Even though both vaccinated and unvaccinated people can contract the delta variant, the odds of becoming severely ill and requiring hospitalization are much lower for those who are fully immunized. Most hospitalizations and deaths due to the delta variant have been among those whoare not fully vaccinated.

And Gandhi said that even in cases where a vaccinated person is infected, those milder symptoms mean they are infectious for a much shorter period of time.

“The promise of the vaccines is still there,” Gandhi said. “They are preventing severe disease and death. That promise is still there, that hope.”

When should you wear a mask now?

Sacramento and Yolo County health officials are requiring that everyone, regardless of vaccination status, wear a mask in public indoor settings. Los Angeles County and many Bay Area counties are also requiring masks indoors in public.

That means public transit, grocery stores, restaurants and other venues that are not checking vaccination status. Experts say if you’re vaccinated and you’re indoors with other vaccinated people, a mask isn’t necessary. If you’re going to be around people who are not vaccinated, it’s best to stick to outdoor interactions.

“The masks are back between the mix of the vaccinated and unvaccinated inside … certainly unvaccinated people should be masking,” Gandhi said. “Outside is really still considered safe.”

Gandhi says while it’s understandable that people might be upset about returning to masking, it’s a necessary and temporary precaution. Based on data from the UK, we could see a better picture in the United States around mid-September.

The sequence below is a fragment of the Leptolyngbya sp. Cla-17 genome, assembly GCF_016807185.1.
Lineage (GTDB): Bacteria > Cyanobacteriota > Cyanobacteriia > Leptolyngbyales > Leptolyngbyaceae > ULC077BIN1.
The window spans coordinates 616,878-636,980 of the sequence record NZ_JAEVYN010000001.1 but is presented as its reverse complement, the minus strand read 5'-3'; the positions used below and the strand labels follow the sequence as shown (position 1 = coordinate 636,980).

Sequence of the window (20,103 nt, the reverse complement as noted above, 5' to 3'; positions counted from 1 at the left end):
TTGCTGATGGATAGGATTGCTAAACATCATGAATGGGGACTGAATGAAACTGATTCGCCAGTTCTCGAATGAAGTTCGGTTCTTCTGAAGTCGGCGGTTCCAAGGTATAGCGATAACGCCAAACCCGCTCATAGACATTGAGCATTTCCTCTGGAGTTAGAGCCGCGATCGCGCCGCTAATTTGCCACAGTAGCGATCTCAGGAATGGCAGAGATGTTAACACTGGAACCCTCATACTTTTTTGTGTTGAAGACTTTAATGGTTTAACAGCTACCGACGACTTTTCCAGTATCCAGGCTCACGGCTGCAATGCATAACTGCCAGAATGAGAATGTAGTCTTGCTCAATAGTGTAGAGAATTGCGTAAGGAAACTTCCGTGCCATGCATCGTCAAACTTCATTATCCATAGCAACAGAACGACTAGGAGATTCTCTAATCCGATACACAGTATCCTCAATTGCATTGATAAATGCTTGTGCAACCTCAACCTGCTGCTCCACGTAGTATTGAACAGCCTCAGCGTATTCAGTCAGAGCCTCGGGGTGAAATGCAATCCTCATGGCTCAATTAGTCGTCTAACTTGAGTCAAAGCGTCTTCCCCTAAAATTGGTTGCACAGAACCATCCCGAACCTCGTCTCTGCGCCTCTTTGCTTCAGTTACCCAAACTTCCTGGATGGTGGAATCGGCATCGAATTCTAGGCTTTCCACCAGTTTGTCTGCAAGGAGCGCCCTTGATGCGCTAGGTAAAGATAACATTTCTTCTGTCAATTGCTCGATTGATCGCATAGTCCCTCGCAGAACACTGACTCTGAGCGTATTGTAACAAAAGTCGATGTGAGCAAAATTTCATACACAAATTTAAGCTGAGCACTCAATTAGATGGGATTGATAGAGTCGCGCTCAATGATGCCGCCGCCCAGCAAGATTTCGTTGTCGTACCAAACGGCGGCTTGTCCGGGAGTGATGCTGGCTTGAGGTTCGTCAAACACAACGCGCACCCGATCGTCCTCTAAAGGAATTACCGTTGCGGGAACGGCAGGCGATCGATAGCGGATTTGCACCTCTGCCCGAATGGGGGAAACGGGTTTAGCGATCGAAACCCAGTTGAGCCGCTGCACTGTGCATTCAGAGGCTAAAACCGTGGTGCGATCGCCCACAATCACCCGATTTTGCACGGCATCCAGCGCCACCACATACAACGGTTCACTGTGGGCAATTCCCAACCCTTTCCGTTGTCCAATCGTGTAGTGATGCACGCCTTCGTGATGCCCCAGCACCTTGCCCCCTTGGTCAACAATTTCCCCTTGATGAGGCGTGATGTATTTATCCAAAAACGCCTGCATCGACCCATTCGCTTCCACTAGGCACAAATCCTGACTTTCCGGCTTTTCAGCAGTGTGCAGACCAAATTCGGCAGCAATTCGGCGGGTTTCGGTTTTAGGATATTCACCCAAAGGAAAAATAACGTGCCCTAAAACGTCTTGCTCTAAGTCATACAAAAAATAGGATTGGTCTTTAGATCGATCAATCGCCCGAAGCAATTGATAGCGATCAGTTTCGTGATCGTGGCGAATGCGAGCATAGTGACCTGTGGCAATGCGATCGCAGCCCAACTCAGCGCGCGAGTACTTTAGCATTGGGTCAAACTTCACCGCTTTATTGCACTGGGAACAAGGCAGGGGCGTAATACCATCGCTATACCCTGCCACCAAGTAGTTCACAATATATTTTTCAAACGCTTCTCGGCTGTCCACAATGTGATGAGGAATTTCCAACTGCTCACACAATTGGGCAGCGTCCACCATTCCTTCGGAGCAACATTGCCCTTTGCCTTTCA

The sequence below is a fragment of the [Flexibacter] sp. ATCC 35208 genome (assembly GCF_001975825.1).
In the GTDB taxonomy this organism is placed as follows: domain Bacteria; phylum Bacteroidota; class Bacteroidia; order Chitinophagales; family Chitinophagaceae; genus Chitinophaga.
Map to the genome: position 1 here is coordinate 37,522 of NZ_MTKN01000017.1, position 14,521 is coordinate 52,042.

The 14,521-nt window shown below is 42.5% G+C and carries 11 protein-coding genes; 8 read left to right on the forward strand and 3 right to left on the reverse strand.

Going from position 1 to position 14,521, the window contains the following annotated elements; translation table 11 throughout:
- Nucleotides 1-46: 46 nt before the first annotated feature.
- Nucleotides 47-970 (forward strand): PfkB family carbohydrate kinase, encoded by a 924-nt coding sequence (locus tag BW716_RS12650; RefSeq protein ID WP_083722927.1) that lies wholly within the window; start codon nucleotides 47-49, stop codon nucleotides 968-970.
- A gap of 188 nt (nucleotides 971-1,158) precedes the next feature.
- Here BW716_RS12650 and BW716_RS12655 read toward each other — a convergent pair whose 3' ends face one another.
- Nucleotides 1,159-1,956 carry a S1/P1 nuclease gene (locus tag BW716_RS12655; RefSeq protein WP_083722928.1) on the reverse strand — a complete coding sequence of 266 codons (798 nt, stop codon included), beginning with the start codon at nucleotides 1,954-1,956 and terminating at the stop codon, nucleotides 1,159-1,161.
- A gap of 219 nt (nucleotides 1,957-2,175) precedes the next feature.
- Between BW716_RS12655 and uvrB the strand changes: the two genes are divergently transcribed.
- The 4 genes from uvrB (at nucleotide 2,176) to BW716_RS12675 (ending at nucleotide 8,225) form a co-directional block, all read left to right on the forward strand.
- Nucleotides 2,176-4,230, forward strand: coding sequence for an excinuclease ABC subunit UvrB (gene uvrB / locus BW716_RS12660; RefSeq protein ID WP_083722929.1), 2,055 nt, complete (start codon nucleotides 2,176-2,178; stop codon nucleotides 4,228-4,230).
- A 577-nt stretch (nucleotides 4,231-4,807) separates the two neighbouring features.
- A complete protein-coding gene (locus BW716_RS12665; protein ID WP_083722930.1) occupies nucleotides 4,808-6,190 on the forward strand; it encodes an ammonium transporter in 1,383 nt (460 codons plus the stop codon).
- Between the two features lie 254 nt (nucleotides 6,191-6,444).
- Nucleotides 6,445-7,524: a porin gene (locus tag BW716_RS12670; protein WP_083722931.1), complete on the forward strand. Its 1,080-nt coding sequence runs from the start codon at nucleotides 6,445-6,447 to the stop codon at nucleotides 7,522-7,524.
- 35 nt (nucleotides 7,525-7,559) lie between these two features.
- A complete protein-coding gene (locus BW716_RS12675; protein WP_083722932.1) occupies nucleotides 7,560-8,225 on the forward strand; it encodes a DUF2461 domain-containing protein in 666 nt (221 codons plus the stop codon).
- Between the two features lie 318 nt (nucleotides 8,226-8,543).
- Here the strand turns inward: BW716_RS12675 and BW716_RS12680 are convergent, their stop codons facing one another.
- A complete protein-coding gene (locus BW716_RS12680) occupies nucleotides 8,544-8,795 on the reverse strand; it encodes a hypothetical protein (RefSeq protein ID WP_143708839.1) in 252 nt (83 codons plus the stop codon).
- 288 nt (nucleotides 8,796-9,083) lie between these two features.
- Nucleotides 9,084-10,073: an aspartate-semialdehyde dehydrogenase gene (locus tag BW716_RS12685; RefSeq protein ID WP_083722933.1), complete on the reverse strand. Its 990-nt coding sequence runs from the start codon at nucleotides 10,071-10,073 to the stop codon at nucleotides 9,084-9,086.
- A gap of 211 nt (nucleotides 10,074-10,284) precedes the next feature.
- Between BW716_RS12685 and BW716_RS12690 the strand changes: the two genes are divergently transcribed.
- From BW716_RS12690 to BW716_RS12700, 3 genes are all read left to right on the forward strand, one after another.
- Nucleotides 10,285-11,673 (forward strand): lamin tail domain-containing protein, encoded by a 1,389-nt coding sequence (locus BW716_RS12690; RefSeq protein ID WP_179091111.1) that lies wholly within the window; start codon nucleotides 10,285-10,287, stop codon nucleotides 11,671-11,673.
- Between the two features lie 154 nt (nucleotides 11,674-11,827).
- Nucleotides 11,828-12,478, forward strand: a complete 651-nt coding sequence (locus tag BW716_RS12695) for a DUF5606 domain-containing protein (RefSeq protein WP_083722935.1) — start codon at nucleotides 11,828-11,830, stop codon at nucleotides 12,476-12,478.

"I know [it] feels like a major setback, but this is the time to try to break that transmission, get those counts down and get more people vaccinated,' she said. "And then we will get through this."Should vaccinated people limit gatherings again?

Gandhi says it's OK for a small group of vaccinated people to gather. She said the new CDC recommendations are based on a very large group of people gathering from different areas in Provincetown, MA and that it's hard to generalize too much from that situation.

"So a typical inside small group of vaccinated people? Yes. You should please see your friends and family," she said.

Still, the Provincetown case did show vaccinated people can spread the virus when they're symptomatic. If you're heading for a large indoor gathering with vaccinated and unvaccinated people, you should be wearing a mask, and know that no social situation is 100% safe.

Would six-foot distancing around unimmunized people be considered necessary for an immunized person?

Yes, immunized people should keep their distance from unimmunized people when indoors as an additional precaution.

What should I do if I’m vaccinated and come into contact with someone who has a confirmed case of COVID-19?